• Tribunal rules in favour of CQC in challenge brought by a private provider
  • Lifeways Community Care launched an appeal with the Care Standards tribunal after the CQC refused to register its new learning disability care home

A tribunal has backed the Care Quality Commission for a second time over its refusal to register a new “campus style” learning disability care home.

The quality and safety regulator was taken to a care standards tribunal earlier this year by Lifeways Community Care, over its refusal to register a new nine-bedded residential care unit in Walsall, for people with a learning disability and/or mental health needs.

This unit is next to another care home for patients with learning disabilities which the provider already runs.

In 2017, the CQC published new regulations for the registration of services for people with learning disabilities and/or autism, which state it will not register any large or campus-style care units. Typically, new units would need to be for six or fewer people to be approved, it said.

The regulations were brought in to support the Transforming Care programme which sought to improve community services and reduce the number of people with learning disabilities and/or autism within institutional-type inpatient units.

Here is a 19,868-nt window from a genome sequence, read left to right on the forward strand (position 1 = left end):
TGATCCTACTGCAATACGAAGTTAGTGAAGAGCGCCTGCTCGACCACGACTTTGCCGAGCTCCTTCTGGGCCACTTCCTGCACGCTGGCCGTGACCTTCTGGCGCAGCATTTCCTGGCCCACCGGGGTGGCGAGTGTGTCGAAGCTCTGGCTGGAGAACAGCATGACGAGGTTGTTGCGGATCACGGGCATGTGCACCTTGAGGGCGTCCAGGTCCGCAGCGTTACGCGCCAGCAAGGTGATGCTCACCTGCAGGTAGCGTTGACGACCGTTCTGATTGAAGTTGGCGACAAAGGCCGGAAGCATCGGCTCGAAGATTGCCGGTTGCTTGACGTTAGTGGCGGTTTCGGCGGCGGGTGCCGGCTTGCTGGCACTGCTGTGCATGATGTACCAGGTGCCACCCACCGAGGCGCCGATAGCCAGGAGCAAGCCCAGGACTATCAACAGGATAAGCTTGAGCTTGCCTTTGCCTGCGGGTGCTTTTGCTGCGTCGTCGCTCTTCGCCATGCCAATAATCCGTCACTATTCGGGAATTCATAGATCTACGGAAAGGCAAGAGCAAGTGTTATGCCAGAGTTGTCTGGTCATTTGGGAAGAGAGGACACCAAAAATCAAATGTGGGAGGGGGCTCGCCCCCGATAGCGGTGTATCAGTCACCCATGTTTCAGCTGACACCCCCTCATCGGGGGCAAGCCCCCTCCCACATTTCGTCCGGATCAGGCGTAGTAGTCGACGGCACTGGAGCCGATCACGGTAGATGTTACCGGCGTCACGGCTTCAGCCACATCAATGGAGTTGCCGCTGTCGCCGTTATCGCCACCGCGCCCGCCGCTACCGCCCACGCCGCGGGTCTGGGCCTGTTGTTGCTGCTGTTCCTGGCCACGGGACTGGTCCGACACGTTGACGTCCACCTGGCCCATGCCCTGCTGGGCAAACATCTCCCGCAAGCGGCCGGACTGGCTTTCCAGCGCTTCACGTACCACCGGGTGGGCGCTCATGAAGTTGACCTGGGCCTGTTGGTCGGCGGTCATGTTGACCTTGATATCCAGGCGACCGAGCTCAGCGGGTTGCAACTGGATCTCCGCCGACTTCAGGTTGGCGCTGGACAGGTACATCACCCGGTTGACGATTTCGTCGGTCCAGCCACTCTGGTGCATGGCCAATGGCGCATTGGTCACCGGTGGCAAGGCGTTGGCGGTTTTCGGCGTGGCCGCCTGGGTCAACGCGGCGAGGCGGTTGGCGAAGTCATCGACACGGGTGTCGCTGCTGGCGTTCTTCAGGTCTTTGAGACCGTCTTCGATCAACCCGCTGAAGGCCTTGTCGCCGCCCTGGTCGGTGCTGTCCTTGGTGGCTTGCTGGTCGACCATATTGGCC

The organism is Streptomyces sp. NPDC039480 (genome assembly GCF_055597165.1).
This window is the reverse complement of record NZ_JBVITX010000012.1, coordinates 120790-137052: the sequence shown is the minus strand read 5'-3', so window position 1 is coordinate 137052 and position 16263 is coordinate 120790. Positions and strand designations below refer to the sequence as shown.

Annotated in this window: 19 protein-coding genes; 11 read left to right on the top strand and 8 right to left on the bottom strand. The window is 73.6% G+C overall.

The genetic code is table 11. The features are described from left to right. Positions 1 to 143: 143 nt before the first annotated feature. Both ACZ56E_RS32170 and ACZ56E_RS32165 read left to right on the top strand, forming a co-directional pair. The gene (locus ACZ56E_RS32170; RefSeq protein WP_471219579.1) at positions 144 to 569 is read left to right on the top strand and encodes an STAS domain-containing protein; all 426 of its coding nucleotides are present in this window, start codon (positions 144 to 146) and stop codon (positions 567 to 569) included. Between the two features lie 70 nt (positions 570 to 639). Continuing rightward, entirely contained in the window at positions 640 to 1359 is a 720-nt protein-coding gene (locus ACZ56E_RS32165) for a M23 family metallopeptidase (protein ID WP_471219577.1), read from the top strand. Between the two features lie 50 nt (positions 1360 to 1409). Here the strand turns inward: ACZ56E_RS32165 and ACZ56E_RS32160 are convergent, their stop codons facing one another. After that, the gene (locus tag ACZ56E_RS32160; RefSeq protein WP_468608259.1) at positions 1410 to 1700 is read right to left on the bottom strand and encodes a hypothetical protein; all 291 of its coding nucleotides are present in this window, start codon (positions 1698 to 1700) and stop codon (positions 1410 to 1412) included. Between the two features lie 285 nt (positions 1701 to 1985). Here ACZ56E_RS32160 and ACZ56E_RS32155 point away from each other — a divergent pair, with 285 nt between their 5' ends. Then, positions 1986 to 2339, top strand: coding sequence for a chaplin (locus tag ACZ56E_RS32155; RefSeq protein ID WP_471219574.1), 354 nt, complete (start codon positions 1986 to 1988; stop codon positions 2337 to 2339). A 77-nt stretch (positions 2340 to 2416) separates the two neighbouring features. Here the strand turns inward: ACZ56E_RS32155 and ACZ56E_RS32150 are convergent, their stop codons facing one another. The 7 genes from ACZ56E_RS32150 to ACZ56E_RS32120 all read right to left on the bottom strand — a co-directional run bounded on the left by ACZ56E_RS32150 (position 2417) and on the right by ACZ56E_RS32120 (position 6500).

Lifeways Community Care argued that more people will remain in hospital without the facility.

But the tribunal panel said:Our unanimous view was that despite the obvious good will and efforts of the appellant’s [Lifeways Community Care] employees at Springside, nonetheless it was obvious that the proposed care home had an institutional look to it and clearly had the characteristics of a campus style setting which stood out and was apart from the surrounding neighbourhood.”

In a similar case in July 2017, the CQC won a tribunal against a provider called Oakview Estates, which argued the regulator was “acting outside of its powers” after its application to open a new home was refused.

A spokesman for Lifeways Community Care said: “Lifeways are disappointed by the tribunal decision, as we felt strongly that the homes we are providing are of a high standard, meet the needs of local people, and also meet the principles of ‘Registering the Right Support’, principles that we support.”

Joyce Frederick, deputy chief inspector for registration at the CQC, said: “This recognises the important role that the CQC has in making decisions about registration that protect and promote the health, safety and welfare of people with complex learning disabilities and or autism.”